The U.S. government on Tuesday issued sweeping new penalties against Uber for its Privacy and security practices, alleging the company “deceived consumers” by allowing its employees to access riders’ most personal information, including the details of their trips.
In a resulting settlement with the Federal Trade Commission — an investigation first reported by Recode in June — Uber must now submit to 20 years of privacy checkups by outside auditors.
In the eyes of the FTC, Uber erred beginning in 2014, when reports first surfaced that the ride-hailing company’s workers had taken advantage of an internal tool, known as “God View,” which had allowed some employees to spy on the whereabouts of politicians, celebrities and others using its services.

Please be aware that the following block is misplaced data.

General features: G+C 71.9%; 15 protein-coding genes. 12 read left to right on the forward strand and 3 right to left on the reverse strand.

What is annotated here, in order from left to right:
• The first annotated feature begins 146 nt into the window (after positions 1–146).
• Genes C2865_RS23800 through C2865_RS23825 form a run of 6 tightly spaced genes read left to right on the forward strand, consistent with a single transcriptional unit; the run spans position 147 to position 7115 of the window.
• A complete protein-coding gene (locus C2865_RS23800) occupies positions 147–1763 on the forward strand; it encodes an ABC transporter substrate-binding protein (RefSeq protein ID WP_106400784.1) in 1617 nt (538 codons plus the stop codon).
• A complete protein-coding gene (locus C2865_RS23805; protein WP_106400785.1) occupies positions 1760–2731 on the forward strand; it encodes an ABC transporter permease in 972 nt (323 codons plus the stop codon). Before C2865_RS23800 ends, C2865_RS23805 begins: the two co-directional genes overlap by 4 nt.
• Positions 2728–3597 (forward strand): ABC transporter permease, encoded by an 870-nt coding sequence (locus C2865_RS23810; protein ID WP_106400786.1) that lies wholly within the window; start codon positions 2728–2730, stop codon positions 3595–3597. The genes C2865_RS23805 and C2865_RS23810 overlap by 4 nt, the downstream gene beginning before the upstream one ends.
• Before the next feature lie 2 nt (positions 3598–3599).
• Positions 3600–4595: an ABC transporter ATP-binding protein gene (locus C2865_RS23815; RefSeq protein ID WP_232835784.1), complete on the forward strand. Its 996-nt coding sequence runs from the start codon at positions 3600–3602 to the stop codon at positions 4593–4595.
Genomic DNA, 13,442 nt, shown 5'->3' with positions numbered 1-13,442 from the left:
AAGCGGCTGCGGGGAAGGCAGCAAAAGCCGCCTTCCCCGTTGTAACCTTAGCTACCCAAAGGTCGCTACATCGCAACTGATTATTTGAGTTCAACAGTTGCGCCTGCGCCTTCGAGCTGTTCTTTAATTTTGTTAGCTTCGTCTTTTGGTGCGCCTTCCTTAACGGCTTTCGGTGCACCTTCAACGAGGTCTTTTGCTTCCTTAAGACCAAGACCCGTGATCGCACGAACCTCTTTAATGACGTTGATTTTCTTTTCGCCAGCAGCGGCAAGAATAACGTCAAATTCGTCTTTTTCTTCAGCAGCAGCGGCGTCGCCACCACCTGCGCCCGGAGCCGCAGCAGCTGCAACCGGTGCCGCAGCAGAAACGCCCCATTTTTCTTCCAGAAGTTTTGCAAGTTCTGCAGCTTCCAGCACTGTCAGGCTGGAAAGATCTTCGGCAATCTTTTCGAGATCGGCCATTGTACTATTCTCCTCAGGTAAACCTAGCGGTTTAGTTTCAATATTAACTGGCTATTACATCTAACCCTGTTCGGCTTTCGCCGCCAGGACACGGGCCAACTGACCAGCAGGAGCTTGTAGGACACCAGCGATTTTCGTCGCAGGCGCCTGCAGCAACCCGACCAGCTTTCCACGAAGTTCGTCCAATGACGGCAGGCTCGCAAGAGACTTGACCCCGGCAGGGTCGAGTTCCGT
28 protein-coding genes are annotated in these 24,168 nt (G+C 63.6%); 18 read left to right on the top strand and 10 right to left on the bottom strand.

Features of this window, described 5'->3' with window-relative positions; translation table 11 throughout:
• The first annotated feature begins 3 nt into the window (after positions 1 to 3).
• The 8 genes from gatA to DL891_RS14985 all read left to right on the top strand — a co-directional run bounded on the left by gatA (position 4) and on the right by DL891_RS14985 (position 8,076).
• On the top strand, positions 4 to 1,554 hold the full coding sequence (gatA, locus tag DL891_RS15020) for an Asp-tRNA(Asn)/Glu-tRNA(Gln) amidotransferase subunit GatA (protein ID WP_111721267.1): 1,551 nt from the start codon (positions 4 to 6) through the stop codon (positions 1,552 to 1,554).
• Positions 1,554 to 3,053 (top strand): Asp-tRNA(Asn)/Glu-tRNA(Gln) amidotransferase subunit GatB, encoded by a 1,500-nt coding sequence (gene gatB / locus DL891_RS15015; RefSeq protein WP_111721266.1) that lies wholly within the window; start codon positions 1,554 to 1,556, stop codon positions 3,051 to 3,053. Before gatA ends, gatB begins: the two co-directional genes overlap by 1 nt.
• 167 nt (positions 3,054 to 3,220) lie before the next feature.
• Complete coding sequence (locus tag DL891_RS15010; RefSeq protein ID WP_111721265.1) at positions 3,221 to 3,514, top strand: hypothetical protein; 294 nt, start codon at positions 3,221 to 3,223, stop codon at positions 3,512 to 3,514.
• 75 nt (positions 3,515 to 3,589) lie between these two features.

That November, Uber issued a public statement pledging it had a “strict policy prohibiting all employees at every level from accessing a rider or driver’s data,” the FTC recounted in its complaint.
In recent years, the FTC has brokered similar settlements with the likes of Facebook, Google and Twitter, including for mishaps related to mishandling users’ data.
- Uber agrees to 20 years of privacy audits to settle FTC data mishandling probeTechCrunch
- Uber Agrees to Years of Audits to Settle Claim It Lied About Privacy ProtectionsGizmodo
- Uber settles federal probe over 'God view,' other alleged privacy violationsThe Mercury News
- Uber is settling with the FTC in a major case over privacy and securityChicago Tribune
- Uber agrees to 20 years of privacy audits after FTC says it 'failed consumers'CNBC
- Uber agrees to 20 years of user privacy audits in FTC settlementEngadget
- Uber settles US allegations over privacy, security: FTCReuters
- Uber settles claims that it mishandled private information about users and driversThe Verge
- Uber settles complaint over data protection for riders, driversPhys.Org